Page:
“The upbeat use
to get to the one
To facilitate expressive phrase construction,
gesture (physically), and
think (conceptually) of the last beat in the bar as an upbeat to the following one.
1) A) Dynamics and B) Expression are strongly correlated systems in music - they behave like linked particles. Two sides of one musical coin, A=B.
1,1) Dynamics stretches the fabric of musical time (meter, rhythm); therefore Agogic, as an aspect of Dynamics, is also an agent of musical expression.
1,2) Timbre is critical to the character of that fabric; it is an aspect of the dynamic line (think voice) or of the balance between dynamic lines (think orchestra) and also an agent of musical expression.
1b) Dynamics, Agogic, and Timbre in music are domain of the measurable world and can be displayed in a Cartesian coordinate system (i.e. soft/loud, in-time/late, dark/bright), a material phenomenon. Ineffable Expression reveals itself through the inspired interplay of these three definable aspects.
2) B) Expression and C) Meaning, while two phenomena (B≠C) in verbal language*, are inseparable in the musical language** and also behave like linked particles. Two sides of one musical coin, B=C.
* In verbal language the C) Meaning of “Frosted Flakes are great!” or “I am your father, Luke” or "I love you forever!" is contained within the written words but their B) Expression, when said out loud, is a different phenomenon (think Shakespeare). ** In musical language C) Meaning cannot be derived from the written score (think MIDI) - it is entirely dependent on "saying it out loud", a phenomenon of B) Expression in performance resulting from the trident of A) Dynamics, Agogic and Timbre.
2b) Expression and Meaning in music are domain of the mind and soul only; immeasurable, numinous, and yet evident; a phenomenon and triumph of the human spirit.
3) Dynamics3, Expression, and Meaning are all strongly correlated systems in music: a trinity of linked particles. Three quantum-entangled sides of that one musical coin, A=B=C.
MUSICAL ENTANGLED TRIAD FORMULA: DYNAMICS = EXPRESSION = MEANINGRead more
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The study of silence in music as a part of the expressive vocabulary is imperative to musical literacy.
Sometimes the sound (balance, colors, transparency, gesture) of a musician is purely an attempt at imitation of a sound of great pianists from recordings ~ for example the sound of the iridescent brilliance of Horowitz or the crystal clear articulation of Gould. Taking a great pianist's sound as an inspiration for a personal quest is beneficial. Taking an infatuation with the idea of a sound ~ the idea of one self producing that sound, rather than with the music that contains and necessitates that sound, which needs to be discovered and examined, i.e. trying to copy a great pianist's sound without understanding, is detrimental.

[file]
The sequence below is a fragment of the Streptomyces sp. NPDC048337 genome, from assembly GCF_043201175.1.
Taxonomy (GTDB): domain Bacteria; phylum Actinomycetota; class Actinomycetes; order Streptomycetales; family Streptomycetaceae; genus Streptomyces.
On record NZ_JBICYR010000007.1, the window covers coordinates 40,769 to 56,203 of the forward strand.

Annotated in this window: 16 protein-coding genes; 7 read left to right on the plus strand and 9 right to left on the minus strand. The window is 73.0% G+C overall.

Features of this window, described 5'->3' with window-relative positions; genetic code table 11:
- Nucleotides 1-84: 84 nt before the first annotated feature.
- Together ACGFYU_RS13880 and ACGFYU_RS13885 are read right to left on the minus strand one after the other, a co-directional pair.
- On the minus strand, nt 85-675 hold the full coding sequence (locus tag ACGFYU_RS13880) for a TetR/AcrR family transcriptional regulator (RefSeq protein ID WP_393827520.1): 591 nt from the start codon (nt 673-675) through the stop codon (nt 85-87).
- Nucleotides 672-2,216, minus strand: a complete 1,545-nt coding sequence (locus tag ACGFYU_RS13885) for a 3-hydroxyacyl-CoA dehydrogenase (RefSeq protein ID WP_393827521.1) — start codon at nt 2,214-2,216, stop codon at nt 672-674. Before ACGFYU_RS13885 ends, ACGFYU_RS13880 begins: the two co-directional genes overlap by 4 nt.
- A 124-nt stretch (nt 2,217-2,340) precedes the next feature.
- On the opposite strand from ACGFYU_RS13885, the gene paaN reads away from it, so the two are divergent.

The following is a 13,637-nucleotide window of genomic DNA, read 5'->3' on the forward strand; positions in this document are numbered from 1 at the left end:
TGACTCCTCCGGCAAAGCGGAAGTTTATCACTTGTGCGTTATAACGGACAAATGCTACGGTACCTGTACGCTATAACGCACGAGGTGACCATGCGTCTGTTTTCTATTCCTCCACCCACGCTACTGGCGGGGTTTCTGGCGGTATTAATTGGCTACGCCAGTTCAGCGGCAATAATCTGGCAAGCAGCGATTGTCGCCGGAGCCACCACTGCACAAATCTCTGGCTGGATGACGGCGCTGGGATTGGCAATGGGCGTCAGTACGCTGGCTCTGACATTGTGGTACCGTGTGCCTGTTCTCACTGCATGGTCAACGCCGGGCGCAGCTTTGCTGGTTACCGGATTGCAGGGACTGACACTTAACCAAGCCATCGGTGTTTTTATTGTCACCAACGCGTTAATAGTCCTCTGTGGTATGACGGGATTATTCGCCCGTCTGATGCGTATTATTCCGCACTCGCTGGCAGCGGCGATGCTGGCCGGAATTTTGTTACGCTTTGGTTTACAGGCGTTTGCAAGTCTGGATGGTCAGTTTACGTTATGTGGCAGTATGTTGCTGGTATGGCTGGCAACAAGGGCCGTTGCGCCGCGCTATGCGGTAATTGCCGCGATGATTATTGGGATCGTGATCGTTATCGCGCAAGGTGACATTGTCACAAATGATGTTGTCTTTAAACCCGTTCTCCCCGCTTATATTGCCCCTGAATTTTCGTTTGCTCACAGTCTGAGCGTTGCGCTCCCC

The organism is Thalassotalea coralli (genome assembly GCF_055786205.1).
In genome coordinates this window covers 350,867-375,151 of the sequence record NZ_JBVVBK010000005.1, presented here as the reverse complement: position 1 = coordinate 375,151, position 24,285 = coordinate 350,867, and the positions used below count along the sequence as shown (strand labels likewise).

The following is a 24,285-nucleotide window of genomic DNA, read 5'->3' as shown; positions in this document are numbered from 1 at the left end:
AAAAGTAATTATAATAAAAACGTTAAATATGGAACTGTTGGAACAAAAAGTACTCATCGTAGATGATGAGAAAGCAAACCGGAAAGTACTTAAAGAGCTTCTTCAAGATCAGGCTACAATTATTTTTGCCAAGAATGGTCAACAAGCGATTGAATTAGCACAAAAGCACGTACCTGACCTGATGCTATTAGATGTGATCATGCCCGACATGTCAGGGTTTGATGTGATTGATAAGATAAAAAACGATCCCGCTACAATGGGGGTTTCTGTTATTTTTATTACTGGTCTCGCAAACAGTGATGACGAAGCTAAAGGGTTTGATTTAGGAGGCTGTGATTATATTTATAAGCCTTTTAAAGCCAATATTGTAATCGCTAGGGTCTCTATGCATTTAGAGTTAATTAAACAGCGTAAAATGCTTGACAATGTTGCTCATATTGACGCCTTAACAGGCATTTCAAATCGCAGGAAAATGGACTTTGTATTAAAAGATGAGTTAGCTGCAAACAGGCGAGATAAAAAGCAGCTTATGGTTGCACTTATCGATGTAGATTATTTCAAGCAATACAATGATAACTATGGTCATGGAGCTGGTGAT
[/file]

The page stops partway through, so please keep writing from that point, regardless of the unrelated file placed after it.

The mystery of the sound of the great pianists is not a matter of how - although that is a serious but approachable challenge - but a matter of why, which is the mother of that mystery. If one wants to learn from the sound of the great pianists, one has to investigate not only the physical approach, but also the motivation that produces that sound.
When ever Mozartesque Chopin or Chopinesque Mozart (or anything esque for that matter) is heard, the musician is in love with the idea of a particular sound, and with the idea of being in love with the music, rather than being actually in love with the music, with all of her demands and desires. The sound of great pianists is their own, quit trying to imitate it. And: Never stylize style!
The composer loves his special harmonies like his children, wants to show each single one; each is dear, each is special. Cherish the children of composers!
Harmonic tension (dissonance) is like air pressure that needs to be equalized, resolved by a flow with direction.